Increasing volatility continued to drive the stock market lower as Congress remains in a standoff over Stimulus talks. While many fear this may be just the beginning of a much larger market correction, others claim the drop is just another opportunity to “buy the dip”. We cover this and much more on the weakening economic recovery in this week’s blog.
Here are the top three things we’re covering this week’s blog:
The S&P was down -2.76% on the week and is now almost 7% off its all-time high earlier this month. While a correction of this nature has been expected for a long time, the magnitude and duration are yet to be determined. Something that did standout compared to previous pullbacks was the overall weakness in the top tech names that have served as the main contributors to the large returns seen recently.
New claims increased slightly last week and came in at 884,000. While this number is virtually identical to the prior week, initial Pandemic Unemployment Assistance Claims increased by 90,000 to 838,000. This brings the actual initial claims total to be over 1.7 million.
Continuing claims came in at 13.385 million, an increase of almost 100,000 over the previous week. The increase in this number was another concerning factor in the report.
Total Claims for Unemployment from all programs came in at just over 29.6 million. This was an increase of 380,000 from the week before and roughly 28 million higher than the same period last year. With all three measures of unemployment increasing this week, it is seeming less and less likely that we will end up with the V shaped recovery we were hoping for. It has now been 25 weeks since Initial Claims first spiked to above one million and we are still seeing Total Unemployment at an extremely inflated level.
After months of steady gains, the market finally experienced the effects of increased volatility this week. Tech, which has consistently shown relative strength compared to the rest of the equity market was hit especially hard. While the sudden ramp up in volatility caught a lot of retail investors off guard, there were multiple contributing factors that we have been keeping a close eye on.
One of the main catalysts was the continued stock market strength while the economy struggled to recover from the losses it faced during the COVID shutdown. This divergence, coupled with September historically being the worst month for markets created a lot investor fear. Additionally, much of the initial market recovery in April and May was fueled by the Federal Reserve and the Government Stimulus Package. With the current stalemate in Congress, many investors have begun to price in a much smaller package or potentially no additional stimulus whatsoever. Furthermore, the election continues to loom large as we move closer to November 3rd. No matter who wins on election day, we are likely to see very volatile price action in the coming months as different polls and news headlines are released.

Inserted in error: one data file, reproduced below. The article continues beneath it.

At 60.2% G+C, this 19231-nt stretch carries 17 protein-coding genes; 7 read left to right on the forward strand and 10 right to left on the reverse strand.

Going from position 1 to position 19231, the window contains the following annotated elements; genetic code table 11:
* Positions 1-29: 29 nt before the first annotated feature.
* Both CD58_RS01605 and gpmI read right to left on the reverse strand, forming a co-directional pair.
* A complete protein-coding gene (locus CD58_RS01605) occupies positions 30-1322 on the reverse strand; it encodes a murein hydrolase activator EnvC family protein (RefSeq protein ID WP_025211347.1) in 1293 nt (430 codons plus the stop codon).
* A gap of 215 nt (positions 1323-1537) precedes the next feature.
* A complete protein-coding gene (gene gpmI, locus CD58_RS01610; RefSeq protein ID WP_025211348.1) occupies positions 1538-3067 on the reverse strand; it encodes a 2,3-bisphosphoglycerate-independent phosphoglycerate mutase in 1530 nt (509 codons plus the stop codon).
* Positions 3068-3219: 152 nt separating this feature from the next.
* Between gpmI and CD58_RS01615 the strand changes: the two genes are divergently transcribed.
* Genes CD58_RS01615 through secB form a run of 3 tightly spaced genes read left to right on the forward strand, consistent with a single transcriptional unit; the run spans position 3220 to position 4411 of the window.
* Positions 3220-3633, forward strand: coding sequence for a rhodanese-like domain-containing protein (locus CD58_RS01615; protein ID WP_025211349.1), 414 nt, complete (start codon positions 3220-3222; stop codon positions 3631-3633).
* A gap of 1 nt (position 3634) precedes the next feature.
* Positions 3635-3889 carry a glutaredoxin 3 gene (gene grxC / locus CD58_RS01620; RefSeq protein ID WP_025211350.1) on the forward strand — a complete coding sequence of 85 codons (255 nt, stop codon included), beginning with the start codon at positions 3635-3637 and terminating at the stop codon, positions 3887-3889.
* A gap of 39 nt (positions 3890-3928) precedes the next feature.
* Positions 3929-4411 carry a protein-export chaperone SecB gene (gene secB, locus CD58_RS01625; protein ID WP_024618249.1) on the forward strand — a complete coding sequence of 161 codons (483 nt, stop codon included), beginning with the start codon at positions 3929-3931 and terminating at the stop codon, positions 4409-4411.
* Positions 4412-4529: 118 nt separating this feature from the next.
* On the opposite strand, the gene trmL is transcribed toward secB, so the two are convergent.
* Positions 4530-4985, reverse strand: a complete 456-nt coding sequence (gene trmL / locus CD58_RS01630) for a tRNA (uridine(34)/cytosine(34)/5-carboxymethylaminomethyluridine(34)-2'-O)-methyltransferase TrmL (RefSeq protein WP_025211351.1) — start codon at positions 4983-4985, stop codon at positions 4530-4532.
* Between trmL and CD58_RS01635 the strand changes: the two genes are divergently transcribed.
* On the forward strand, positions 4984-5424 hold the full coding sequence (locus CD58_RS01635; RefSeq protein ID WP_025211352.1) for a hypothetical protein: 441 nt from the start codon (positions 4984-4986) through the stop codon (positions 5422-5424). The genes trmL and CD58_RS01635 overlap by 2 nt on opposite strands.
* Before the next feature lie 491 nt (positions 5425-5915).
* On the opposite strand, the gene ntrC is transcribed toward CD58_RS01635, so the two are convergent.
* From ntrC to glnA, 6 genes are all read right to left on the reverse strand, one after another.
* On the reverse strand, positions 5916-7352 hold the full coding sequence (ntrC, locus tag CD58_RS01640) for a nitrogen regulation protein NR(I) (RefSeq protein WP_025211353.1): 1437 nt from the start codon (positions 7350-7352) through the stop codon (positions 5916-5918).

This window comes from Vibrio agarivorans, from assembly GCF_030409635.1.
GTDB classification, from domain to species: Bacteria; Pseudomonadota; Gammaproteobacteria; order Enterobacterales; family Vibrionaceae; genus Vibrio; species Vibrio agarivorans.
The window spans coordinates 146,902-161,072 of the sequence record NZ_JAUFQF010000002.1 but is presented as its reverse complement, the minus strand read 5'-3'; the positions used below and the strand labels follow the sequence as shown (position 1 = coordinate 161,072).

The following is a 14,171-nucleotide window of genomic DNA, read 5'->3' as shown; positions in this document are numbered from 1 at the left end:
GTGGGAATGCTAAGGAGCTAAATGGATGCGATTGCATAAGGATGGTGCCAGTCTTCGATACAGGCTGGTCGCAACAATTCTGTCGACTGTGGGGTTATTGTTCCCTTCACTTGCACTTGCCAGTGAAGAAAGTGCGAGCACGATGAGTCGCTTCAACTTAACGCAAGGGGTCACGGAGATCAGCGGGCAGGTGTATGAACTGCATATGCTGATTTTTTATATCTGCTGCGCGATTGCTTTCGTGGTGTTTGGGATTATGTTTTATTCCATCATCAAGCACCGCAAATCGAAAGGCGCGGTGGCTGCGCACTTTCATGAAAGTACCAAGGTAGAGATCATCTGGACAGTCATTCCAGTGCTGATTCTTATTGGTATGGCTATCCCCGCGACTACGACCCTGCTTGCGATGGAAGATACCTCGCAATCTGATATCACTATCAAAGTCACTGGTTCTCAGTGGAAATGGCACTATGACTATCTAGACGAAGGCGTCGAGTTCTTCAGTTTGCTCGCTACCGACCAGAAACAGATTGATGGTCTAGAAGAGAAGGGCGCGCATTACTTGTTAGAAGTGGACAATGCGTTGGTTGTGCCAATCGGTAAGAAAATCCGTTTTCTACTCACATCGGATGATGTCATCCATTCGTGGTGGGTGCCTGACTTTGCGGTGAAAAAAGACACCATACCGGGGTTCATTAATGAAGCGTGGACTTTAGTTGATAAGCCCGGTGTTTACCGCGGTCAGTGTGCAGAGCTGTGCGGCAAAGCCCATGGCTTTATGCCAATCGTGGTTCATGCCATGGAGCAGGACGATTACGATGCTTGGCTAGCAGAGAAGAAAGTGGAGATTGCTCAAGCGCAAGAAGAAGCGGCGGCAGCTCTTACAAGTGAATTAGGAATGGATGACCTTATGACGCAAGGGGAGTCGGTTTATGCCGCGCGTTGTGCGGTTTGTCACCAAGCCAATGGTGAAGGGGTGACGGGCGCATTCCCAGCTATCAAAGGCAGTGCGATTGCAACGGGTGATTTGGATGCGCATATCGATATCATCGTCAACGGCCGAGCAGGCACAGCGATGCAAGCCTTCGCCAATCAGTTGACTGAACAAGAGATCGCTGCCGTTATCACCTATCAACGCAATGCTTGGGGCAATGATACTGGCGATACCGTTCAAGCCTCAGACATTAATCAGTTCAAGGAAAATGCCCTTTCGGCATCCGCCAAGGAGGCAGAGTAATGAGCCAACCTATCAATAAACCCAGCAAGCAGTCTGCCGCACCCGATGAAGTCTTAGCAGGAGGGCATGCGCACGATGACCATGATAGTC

Articles of Interest
Volatility – Why we should be paying attention to the S&P 500 volatility term structure, and understand what it means. Check out this article here.
SoftBank: The NASDAQ Whale – How one $100 billion Portfolio Manager leveraged controversial options strategies to propel major tech stocks to new highs. Check out this article here
- FOMC Meeting – Find a preview of what to expect in next week’s Federal Reserve meeting. Check out this article here.
Social Media Post of the Week
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Non-Financial Story of the Week
It was 19 years ago this week that I started my career as a financial advisor. I had completed my licenses over the summer of 2001 and started reaching out to potential clients over the weekend. I was getting ready for my commute on 9/11 when I turned on the news to see the first tower burning and was watching when the second tower got hit. It was a surreal moment as nobody on the TV knew what was happening at the time. I ended up driving into the office and along with the other trainees, we watched the TV from one of our training manager’s offices for a couple of hours and realized we would not be making any calls that day, or for a while to our potential clients. The markets were closed for the rest of the week and I wondered what all this would mean for my career. What I found out through all of this, is that one thing I am good at is helping client quiet the noise that is surrounding them and help them focus on what is most important to them. While we didn’t ignore what was going on in New York, we needed to pierce through the fear our clients were feeling and make sure they were going to be okay financially and that their family was okay. It was an experience I hope I never have to deal with again but I also believe that I am a better advisor to my clients today having gone through it so early in my career. There seems to be a lot of parallels from that today with the coronavirus and the need to handle the fear of the virus while still being able to make sure our clients and family will be okay financially.
After months of gains, rising volatility and worsening employment data finally had a significant impact on the market. Next week all eyes will be on the FOMC meeting to determine if the Fed is still committed to doing whatever it takes to protect the markets from extensive downside. With less than two months until election day, we will continue to closely monitor volatility as a method for navigating choppy market movements like those seen throughout this week.
If you have any questions about any of the information in this week’s blog or what you should be doing right now with your personal and business planning, do not hesitate to reach out to us by sending an email to email@example.com or calling us at 253-236-7000.